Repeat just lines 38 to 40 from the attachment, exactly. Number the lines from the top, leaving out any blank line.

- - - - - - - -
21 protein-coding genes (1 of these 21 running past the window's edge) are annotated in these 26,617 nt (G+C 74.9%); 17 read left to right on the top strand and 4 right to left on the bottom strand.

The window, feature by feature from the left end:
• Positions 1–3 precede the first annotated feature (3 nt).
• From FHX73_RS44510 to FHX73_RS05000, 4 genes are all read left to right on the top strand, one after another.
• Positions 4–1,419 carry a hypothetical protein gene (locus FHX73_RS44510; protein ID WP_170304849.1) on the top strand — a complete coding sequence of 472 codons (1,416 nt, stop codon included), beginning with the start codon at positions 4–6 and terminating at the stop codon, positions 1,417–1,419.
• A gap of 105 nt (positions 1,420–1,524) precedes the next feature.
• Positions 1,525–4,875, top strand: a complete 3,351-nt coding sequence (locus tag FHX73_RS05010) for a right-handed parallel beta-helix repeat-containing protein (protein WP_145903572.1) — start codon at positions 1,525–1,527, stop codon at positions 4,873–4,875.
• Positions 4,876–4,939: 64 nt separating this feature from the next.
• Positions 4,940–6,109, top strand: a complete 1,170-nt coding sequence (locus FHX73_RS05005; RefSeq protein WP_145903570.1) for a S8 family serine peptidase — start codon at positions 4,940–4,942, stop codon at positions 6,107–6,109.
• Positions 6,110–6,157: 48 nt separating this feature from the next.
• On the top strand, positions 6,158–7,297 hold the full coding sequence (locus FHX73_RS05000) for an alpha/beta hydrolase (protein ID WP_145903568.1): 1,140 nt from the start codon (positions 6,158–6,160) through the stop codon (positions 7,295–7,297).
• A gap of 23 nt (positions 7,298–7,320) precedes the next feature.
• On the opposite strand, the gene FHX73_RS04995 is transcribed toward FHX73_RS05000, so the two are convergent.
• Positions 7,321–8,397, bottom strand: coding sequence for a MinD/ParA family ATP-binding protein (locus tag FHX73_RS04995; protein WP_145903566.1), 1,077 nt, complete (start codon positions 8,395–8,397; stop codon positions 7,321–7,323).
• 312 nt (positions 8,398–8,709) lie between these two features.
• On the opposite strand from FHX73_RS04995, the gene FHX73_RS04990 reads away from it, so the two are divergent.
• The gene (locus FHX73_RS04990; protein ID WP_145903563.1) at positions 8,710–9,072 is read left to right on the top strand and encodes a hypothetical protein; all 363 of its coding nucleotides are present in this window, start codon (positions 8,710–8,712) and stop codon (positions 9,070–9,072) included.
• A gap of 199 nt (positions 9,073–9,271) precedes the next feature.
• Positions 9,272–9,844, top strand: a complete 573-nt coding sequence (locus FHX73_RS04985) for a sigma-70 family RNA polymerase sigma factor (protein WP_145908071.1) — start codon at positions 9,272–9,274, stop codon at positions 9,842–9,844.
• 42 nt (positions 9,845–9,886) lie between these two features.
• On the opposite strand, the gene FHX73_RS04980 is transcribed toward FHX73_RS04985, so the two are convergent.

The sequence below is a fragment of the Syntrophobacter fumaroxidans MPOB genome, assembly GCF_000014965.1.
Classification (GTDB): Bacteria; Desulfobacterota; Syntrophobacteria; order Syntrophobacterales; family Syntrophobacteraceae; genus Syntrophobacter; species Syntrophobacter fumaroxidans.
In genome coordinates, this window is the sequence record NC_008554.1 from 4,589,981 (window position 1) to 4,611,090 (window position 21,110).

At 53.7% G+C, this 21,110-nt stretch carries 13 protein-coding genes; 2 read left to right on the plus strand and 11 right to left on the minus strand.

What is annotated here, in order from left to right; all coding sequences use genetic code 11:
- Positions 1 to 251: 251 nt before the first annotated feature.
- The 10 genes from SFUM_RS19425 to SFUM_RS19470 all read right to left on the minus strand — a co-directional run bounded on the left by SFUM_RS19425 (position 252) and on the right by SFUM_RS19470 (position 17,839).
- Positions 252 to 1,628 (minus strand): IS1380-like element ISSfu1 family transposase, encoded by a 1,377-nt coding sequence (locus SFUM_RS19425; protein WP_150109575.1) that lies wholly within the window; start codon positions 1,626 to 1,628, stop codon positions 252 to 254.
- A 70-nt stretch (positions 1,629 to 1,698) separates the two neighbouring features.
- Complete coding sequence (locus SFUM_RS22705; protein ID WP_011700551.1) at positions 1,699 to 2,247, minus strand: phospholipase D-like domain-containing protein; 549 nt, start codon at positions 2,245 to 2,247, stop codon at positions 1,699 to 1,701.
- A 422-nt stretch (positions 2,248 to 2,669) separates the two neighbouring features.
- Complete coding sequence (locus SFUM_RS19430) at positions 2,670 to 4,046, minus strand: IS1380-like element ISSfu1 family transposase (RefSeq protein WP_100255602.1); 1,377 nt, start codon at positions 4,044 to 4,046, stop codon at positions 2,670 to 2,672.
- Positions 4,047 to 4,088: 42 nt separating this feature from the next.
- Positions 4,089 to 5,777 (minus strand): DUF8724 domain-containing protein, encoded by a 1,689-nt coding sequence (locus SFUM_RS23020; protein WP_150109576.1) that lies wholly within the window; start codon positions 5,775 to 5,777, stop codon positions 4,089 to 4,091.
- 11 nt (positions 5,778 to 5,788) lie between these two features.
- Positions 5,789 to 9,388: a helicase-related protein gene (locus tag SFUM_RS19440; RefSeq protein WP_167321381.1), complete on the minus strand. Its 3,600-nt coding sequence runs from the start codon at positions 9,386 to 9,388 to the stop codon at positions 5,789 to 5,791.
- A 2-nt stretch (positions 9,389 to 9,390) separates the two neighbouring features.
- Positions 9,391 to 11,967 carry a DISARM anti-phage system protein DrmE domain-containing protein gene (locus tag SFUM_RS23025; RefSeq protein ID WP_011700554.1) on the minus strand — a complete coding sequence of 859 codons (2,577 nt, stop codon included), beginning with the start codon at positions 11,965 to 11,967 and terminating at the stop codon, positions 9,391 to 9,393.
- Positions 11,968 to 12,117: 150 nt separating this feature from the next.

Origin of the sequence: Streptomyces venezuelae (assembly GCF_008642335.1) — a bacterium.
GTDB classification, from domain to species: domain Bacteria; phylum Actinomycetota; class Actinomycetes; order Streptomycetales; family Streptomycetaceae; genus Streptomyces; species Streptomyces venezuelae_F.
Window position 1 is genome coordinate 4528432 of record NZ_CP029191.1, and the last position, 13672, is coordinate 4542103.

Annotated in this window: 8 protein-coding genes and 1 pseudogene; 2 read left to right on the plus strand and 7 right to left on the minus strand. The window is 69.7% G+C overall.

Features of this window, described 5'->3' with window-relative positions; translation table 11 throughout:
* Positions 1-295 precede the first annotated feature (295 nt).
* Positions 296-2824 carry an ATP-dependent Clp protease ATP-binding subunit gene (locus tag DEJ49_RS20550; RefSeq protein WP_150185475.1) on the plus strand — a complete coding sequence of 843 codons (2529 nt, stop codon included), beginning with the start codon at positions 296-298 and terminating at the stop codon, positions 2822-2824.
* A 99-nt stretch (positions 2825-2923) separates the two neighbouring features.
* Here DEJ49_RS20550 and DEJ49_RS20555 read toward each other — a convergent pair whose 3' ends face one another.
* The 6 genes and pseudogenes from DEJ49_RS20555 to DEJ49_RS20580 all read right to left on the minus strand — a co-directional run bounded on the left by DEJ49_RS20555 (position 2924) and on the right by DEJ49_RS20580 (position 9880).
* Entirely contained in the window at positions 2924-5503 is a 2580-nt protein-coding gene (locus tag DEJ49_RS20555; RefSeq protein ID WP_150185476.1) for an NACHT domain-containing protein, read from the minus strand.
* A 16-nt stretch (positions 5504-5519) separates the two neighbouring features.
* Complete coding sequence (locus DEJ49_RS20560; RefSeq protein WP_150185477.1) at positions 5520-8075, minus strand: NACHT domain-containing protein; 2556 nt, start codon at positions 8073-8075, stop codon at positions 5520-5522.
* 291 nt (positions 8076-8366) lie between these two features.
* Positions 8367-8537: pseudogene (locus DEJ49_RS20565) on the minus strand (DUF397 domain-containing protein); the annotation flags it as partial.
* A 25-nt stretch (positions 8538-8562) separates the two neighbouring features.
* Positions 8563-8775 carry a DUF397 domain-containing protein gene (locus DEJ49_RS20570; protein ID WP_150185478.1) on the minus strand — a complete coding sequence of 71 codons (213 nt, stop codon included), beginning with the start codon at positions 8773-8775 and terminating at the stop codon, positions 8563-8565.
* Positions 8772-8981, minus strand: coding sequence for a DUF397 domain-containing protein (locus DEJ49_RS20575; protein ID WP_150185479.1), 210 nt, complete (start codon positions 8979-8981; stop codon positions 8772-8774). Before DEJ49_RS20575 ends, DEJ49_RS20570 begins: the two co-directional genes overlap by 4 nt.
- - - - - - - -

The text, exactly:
- A 2-nt stretch (positions 9,389 to 9,390) separates the two neighbouring features.
- Positions 9,391 to 11,967 carry a DISARM anti-phage system protein DrmE domain-containing protein gene (locus tag SFUM_RS23025; RefSeq protein ID WP_011700554.1) on the minus strand — a complete coding sequence of 859 codons (2,577 nt, stop codon included), beginning with the start codon at positions 11,965 to 11,967 and terminating at the stop codon, positions 9,391 to 9,393.
- Positions 11,968 to 12,117: 150 nt separating this feature from the next.